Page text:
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Contradiction - Intro to Theoretical Computer Science

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    So we already know that we arrived at the contradiction. We checked that in the two quizzes, and we didn't
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    make any mistake here. One thing that could be wrong is that we just cannot run the program inverse halt on itself.
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    But again, this is perfectly fine because inverse halt is a program, and because it's a program,
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    we also have its source codes. So we can easily feed this program to itself.
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    So let's go back one more step, step number three. The program inverse halt, how we wrote that--
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    Did we make any mistake here? Well, no, we didn't. We just used the algorithm halt, we gave it a valid input.
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    So we gave it a program to check, and we gave it also an input for that program.
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    Sometimes it might be confusing that the program is both an input and an actual program,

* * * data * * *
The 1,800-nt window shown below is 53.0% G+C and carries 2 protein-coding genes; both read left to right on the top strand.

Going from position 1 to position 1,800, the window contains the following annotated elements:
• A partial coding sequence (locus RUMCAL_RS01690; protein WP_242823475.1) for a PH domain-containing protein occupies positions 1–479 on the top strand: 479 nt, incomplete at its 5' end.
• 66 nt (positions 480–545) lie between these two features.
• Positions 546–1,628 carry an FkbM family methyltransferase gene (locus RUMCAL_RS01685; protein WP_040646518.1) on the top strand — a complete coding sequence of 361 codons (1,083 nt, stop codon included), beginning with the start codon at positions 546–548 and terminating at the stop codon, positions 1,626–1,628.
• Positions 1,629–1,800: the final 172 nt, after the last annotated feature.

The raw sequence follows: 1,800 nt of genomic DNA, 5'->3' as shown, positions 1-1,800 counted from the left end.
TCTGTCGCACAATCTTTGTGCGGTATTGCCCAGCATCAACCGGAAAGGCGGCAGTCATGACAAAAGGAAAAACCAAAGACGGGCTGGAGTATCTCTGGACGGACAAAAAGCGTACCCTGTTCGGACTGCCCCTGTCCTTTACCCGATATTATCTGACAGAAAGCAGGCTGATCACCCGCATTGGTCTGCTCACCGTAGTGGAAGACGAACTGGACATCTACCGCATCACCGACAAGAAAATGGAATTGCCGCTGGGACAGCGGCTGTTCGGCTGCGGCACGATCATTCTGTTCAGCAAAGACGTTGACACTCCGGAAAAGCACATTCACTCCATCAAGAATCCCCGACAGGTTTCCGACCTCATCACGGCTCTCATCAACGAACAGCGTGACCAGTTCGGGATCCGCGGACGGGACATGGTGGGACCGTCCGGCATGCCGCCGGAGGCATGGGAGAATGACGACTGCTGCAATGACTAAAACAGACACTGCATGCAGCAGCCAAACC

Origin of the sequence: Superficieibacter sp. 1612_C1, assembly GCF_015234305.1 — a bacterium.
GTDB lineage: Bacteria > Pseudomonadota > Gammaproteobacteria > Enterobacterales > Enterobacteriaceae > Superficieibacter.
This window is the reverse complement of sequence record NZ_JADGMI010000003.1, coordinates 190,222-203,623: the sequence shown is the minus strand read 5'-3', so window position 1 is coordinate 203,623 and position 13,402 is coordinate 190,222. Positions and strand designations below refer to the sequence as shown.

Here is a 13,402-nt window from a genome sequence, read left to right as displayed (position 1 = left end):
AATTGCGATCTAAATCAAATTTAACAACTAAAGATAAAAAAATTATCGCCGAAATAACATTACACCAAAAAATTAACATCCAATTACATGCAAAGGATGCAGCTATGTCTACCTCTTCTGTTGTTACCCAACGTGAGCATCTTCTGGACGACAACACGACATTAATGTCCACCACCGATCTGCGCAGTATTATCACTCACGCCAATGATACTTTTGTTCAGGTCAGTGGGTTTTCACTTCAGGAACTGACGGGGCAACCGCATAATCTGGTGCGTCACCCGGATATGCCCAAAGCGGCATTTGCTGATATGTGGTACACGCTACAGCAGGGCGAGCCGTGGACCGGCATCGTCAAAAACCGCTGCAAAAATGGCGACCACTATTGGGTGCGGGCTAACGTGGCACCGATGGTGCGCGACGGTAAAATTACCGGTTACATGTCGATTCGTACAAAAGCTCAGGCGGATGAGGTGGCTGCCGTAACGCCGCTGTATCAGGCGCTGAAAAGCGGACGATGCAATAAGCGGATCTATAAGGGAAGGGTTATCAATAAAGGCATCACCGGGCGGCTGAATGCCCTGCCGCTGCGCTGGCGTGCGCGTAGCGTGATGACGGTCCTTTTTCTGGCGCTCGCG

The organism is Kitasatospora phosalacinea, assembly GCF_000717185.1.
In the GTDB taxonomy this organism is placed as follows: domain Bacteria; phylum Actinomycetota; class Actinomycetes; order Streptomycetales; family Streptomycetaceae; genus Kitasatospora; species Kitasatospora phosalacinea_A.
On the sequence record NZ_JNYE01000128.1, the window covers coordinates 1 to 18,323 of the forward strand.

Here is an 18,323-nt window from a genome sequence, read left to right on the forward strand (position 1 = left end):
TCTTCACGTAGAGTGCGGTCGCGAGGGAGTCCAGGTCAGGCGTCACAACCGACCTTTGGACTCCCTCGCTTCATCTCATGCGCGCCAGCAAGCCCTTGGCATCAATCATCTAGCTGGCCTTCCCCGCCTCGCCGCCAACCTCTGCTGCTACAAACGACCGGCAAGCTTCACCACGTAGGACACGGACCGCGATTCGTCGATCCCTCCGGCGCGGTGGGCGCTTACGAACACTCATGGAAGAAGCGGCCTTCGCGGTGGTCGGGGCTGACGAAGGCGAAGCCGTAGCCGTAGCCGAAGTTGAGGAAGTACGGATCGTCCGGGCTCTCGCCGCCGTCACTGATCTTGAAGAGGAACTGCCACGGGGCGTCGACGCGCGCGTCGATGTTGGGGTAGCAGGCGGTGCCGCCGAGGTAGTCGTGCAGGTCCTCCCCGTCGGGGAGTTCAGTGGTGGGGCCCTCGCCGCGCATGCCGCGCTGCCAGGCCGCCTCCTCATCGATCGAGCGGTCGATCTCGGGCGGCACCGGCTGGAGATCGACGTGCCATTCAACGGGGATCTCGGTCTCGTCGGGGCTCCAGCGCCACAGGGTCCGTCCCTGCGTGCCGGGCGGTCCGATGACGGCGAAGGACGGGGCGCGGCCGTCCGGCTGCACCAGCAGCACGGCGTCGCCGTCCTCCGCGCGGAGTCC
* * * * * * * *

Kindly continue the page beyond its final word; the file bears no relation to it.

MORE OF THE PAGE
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    but it's perfectly fine again, because the program here is the source code, so we can take it as both.
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    The rest of the code is fully valid, so it's deterministic, there doesn't really go anything wrong here.
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    So this contradiction here cannot be due to step four, it can also not be due to step three.
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    What about step two? Well, that there is an algorithm "halt" for the halting problem was a direct conclusion of assumption
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    number one. So there also cannot be something wrong with number two, unless of course number one in itself was wrong.
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    And since we checked two, three, and four, and there must be some sort of error in the proof,
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    the only place where this error can be is here in step number one. So what does step number one say?
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    Step number one assumed that the halting problem is in fact decideable.
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    And since this logically leads us to contradiction, this assumption here must be false.
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    So the halting problem cannot be decideable. It is in fact undecideable.
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    And that of course means that there's no algorithm that will tell you, for any given program, and any given input,
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    if that program will ever stop. Now, the technique that we used here, at least if you're not used to it,
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    can sometimes be a little bit confusing. I would therefore like to give you a second illustration of exactly this proof here,
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    just to make sure that you understand it.
Contradiction - Intro to Theoretical Computer Science
Video Language:
CS313 - Theoretical Computer Science
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